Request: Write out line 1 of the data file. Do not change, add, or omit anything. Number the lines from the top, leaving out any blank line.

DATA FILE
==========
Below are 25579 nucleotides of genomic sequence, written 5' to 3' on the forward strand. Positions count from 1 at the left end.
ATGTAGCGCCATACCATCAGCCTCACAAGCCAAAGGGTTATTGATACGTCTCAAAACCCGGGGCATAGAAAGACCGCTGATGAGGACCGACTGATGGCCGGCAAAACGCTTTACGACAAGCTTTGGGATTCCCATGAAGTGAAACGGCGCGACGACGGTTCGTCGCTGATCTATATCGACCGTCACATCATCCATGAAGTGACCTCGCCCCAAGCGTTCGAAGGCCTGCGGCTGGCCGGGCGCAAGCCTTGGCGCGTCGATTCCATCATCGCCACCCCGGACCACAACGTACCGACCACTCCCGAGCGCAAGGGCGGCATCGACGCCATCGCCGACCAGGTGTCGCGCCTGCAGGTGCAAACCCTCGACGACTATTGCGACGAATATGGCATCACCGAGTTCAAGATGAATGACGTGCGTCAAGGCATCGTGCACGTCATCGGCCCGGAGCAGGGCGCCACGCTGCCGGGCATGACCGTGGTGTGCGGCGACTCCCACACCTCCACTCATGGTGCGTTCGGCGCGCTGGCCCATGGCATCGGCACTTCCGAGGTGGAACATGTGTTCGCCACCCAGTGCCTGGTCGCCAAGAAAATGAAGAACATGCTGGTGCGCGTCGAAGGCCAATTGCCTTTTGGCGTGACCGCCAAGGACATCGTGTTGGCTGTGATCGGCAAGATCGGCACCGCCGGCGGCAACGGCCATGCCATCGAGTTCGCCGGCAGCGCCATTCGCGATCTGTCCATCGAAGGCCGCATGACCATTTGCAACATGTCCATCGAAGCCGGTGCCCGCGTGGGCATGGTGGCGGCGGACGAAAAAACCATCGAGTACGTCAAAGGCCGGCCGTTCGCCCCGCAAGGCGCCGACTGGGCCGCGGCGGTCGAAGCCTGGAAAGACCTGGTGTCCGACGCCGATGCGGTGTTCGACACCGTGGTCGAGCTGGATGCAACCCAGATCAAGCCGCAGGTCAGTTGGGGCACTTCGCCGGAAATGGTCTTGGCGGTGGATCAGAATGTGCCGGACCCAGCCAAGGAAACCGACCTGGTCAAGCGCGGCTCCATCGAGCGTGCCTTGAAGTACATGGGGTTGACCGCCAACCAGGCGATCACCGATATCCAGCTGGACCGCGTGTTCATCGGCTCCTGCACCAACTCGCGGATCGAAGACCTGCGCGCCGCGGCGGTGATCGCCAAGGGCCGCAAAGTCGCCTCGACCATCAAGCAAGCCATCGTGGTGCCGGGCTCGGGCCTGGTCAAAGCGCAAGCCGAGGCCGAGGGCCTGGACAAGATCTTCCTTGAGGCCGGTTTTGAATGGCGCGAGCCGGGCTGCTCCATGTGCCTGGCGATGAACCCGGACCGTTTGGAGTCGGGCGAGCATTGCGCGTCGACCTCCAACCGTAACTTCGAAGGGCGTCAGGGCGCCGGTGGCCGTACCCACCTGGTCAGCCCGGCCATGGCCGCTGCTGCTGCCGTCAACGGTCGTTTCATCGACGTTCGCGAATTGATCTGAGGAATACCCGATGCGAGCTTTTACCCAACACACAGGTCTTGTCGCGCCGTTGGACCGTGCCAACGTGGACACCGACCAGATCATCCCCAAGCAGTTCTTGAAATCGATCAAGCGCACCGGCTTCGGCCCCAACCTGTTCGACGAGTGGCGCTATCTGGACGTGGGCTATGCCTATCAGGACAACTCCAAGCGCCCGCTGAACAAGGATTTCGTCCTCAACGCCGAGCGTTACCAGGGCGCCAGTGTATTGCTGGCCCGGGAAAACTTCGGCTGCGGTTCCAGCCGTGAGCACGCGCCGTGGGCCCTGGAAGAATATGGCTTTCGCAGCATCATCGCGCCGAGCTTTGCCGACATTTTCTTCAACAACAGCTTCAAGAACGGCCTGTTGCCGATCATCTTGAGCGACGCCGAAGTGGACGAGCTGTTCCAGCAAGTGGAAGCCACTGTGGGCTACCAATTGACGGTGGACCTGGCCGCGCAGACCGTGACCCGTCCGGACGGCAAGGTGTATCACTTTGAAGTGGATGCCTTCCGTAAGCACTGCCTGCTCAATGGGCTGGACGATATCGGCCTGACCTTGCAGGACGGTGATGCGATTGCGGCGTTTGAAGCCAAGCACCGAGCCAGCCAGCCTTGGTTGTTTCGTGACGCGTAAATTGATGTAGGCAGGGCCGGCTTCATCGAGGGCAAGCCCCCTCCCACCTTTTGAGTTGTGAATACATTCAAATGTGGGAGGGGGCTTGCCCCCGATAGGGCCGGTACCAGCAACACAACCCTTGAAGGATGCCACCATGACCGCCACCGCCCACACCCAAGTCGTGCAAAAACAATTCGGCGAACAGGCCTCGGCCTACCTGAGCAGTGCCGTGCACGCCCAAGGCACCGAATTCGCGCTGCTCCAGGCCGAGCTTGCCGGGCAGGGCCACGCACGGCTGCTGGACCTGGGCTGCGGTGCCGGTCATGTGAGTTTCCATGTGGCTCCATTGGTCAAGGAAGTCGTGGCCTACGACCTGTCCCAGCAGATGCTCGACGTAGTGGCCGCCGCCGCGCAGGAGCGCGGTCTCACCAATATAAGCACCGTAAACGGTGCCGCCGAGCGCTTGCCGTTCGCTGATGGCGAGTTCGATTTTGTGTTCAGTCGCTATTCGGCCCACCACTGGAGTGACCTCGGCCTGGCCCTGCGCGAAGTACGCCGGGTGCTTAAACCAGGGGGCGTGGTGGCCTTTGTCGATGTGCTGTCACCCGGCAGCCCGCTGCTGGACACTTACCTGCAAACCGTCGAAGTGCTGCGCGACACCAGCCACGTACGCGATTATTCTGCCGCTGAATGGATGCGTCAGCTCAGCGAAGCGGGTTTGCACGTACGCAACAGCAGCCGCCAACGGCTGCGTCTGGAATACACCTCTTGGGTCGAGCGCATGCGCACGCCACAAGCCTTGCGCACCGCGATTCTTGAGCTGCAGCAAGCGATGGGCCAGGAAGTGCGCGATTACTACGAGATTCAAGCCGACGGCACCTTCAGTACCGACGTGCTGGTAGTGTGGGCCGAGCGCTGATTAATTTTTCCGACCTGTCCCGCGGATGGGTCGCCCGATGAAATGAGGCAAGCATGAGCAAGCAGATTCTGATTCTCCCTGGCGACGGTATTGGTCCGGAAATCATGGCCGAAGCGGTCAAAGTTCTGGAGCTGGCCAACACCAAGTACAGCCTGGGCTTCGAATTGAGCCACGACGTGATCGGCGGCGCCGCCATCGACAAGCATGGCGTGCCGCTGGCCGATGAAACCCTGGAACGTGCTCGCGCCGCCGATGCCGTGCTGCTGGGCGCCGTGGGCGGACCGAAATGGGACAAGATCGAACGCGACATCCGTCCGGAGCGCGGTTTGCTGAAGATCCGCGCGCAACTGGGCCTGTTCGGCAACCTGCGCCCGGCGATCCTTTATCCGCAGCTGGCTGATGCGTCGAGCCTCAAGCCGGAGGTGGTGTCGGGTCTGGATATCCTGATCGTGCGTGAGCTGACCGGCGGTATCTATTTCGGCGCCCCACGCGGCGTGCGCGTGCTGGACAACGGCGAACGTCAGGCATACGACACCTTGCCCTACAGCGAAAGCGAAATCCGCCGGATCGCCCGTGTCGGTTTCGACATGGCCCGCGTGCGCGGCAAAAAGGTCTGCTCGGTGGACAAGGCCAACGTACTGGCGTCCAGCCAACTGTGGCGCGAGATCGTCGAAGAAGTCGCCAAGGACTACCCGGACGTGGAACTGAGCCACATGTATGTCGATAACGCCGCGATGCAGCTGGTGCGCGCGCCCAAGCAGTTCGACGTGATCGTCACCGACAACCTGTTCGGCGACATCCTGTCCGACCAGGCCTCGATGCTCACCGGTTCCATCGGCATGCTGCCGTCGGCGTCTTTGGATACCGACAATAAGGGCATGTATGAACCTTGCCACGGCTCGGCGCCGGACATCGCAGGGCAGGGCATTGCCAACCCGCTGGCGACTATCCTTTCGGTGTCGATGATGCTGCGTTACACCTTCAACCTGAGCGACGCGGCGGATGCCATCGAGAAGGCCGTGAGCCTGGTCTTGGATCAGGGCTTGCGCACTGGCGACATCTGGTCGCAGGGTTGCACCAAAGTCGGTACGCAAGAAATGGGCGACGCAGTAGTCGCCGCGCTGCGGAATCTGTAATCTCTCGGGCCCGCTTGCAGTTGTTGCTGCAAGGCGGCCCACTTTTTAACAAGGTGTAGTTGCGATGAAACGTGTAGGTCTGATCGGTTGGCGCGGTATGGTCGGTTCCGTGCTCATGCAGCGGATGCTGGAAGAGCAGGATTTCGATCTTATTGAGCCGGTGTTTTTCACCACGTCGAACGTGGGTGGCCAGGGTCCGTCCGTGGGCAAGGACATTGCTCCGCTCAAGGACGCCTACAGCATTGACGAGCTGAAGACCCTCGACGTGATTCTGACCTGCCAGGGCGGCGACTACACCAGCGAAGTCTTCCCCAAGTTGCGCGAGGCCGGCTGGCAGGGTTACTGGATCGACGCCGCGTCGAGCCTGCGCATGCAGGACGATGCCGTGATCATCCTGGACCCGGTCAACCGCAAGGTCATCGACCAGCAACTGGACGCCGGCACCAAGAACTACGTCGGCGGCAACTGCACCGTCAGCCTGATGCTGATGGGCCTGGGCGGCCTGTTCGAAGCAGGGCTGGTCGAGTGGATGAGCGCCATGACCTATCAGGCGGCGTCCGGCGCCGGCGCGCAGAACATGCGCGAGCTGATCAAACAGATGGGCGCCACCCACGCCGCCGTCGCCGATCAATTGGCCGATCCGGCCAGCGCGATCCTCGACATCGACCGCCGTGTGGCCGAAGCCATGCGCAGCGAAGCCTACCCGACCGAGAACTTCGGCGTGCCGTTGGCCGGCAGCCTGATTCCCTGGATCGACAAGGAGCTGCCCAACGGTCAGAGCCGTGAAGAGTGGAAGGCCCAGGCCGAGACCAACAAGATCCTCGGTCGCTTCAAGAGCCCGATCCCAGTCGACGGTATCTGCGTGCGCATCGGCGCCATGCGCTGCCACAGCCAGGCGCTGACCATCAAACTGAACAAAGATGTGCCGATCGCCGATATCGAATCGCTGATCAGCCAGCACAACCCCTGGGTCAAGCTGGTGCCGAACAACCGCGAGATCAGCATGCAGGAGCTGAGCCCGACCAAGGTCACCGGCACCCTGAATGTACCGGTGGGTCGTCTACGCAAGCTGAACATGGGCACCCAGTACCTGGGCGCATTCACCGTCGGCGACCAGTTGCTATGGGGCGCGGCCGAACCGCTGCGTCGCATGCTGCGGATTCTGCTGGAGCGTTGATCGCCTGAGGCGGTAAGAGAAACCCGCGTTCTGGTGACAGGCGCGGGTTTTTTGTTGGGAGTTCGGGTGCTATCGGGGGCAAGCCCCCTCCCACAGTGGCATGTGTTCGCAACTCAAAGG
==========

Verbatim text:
Below are 25579 nucleotides of genomic sequence, written 5' to 3' on the forward strand. Positions count from 1 at the left end.